1st inning: Brooklyn fixes New York problem
Editor's Note: Doug believes baseball is broken and would like to fix it. He plans to discuss an issue a week for the coming weeks. Read here for the topics he plans to help baseball fix.
Baseball has hundreds of problems. In an era dominated by the NFL, one of the problems is an untrue perception. Major League Baseball does not have a problem with competitive balance. There is a Boston and New York problem, not a league-wide competitive balance problem.
As we prepare for a Steelers vs. Packers Super Bowl, baseball's critics like to associate these teams as an indictment on baseball. Since there would never be a World Series between the Pirates and Brewers (yes, I know they're in the same division but you get the point), MLB haters like to point to that as proof the NFL is a better league.
It's a fight that baseball's PR arm is terrible at fighting because they won't say the truth. The reason why the Pirates are terrible as a team is because they've been terrible as an organization. When owners are bad, they hire bad GM's who hire bad players who learn from bad managers. It's amazingly simple why MLB doesn't have the Steelers: MLB doesn't have the Rooney's.
To prove the point, look at the Brewers. There are college students of legal drinking age that don't know the Brewers were a well-run franchise before they were born. An entire generation of Brewers fans didn't even know Milwaukee was allowed to be in pennant races. The recent version of the Brewers consistently competing is due to Mark Attanasio. He's a great owner. He put millions into the scouting department and built the team through great drafts and international scouting. The Brewers are better than the Pirates because they have better ownership. Football fans can talk about the genius of the salary cap as much as they want but a salary cap wouldn't save the Pirates from themselves.
Over the last 6 years, the American League has had 6 different champions. The American Football Conference has had the same champion 3 times in six years. Where are the screams that no one else can compete because the Steelers have a competitive advantage? If the Yankees win 3 of 6 AL pennants, I'm sure that's what fans and media would be saying.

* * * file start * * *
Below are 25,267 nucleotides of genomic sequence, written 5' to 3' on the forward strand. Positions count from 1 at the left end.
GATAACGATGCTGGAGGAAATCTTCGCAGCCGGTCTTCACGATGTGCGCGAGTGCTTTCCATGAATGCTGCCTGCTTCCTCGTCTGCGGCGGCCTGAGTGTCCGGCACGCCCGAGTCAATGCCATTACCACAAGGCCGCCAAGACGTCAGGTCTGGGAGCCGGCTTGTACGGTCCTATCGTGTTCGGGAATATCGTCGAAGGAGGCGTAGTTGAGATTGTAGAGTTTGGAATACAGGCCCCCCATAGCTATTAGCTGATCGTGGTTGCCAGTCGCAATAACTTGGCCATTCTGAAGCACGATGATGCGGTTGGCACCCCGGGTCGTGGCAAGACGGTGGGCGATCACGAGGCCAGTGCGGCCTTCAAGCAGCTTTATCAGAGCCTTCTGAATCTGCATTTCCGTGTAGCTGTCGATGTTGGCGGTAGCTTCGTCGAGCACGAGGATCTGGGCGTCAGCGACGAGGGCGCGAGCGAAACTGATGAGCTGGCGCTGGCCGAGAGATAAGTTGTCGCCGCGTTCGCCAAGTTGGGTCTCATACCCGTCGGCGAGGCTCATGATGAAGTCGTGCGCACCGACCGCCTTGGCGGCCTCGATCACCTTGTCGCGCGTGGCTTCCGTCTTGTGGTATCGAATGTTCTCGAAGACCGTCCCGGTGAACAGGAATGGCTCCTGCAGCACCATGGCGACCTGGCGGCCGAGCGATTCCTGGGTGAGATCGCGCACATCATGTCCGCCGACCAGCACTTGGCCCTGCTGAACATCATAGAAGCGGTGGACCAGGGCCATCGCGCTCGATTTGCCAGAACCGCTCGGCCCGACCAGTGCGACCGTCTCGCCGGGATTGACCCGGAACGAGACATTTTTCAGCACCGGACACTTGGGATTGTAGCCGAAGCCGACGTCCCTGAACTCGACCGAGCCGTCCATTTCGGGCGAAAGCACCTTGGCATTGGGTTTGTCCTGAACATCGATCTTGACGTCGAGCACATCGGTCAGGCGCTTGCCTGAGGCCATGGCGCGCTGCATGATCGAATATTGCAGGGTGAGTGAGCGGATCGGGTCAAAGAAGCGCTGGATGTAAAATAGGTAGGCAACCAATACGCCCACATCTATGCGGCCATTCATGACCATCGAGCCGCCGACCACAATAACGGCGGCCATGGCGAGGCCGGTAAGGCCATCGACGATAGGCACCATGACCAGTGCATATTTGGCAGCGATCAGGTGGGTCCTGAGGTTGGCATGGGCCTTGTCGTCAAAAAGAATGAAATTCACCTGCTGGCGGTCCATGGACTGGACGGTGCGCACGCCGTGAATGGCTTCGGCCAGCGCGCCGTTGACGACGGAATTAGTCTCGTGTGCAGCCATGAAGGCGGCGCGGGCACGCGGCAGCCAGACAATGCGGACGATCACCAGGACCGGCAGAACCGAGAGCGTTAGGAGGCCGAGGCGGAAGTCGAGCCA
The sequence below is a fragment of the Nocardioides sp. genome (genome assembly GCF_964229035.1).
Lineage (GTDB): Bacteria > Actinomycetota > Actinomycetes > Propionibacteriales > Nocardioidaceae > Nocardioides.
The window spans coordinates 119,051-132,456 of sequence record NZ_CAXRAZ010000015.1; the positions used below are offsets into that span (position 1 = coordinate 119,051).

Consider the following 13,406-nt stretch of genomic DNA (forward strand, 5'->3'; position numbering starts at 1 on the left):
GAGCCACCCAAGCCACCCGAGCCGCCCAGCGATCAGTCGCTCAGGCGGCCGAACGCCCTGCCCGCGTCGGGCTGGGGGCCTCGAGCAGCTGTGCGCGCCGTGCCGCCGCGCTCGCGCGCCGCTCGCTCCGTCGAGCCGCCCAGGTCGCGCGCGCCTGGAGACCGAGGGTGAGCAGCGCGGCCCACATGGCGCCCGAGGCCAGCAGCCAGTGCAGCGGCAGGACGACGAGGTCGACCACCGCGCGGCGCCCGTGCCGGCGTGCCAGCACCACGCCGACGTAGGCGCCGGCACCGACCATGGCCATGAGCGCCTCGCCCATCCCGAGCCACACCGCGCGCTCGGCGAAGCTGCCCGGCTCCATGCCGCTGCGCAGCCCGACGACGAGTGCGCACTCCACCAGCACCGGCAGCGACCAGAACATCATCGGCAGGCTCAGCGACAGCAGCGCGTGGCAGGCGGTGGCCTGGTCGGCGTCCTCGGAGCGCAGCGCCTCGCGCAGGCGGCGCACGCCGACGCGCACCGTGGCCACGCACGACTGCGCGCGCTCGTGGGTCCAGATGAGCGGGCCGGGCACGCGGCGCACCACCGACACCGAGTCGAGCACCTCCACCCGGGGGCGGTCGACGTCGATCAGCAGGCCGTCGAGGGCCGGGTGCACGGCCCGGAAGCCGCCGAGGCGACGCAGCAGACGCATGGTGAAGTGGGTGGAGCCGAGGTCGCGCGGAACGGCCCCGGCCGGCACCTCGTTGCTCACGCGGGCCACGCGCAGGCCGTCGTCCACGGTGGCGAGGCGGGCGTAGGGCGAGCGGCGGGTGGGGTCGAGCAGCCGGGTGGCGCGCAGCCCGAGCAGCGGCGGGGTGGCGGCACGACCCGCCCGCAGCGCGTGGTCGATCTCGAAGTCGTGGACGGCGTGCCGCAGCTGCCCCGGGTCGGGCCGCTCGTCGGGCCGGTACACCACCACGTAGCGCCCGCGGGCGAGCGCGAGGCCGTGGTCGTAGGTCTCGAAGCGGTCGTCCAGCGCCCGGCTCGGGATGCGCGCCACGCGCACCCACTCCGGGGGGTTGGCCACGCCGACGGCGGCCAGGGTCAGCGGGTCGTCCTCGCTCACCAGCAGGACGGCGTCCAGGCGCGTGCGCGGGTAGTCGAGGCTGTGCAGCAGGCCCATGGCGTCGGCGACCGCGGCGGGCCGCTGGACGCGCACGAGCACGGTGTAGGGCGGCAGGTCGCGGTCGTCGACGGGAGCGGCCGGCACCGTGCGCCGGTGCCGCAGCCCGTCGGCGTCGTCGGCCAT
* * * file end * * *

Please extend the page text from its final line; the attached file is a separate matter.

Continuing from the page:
Hopefully I've been able to dispel the myth of competitive advantage. Obviously, it's true that money helps fix problems. I admit there is a problem. Just because the baseball antagonists act like the NFL is perfect and MLB is evil, it doesn't mean there isn't an elephant in the room. The mother elephant is the New York Yankees with two adult children in the Red Sox and Mets.
It is way too easy to write a column on fixing baseball and say, "Get a salary cap." Let's deal in reality for the moment. There will never be a time the MLBPA accepts a salary cap. The players will go on strike before they would ever accept a salary cap. In order to fix the problem, the problem has to be identified. The problem is eye balls and ears.
New York City simply has too many eye ball and ears. Television and radio are driven by advertising. Advertising is driven by ratings and potential customers. When a company runs an ad on a Yankees game, they have the chance to reach 22.1 million people—that's just the NYC metro area and does not include the entire eastern portion of the state in which many consider themselves Yankee fans. An advertiser on a Brewers game can only reach 5 ˝ million people in the entire state with only 2 million in the greater Milwaukee area. The more people you can reach, the more expensive the advertising and the more money the Yankees make.
The way to dramatically change the landscape is to alter the number of potential consumers for Mets and Yankees advertisers. I'm not advocating floating Long Island to Florida—so the Marlins could finally sell tickets—as a way to lower New York's population. There's a better way to divide the population.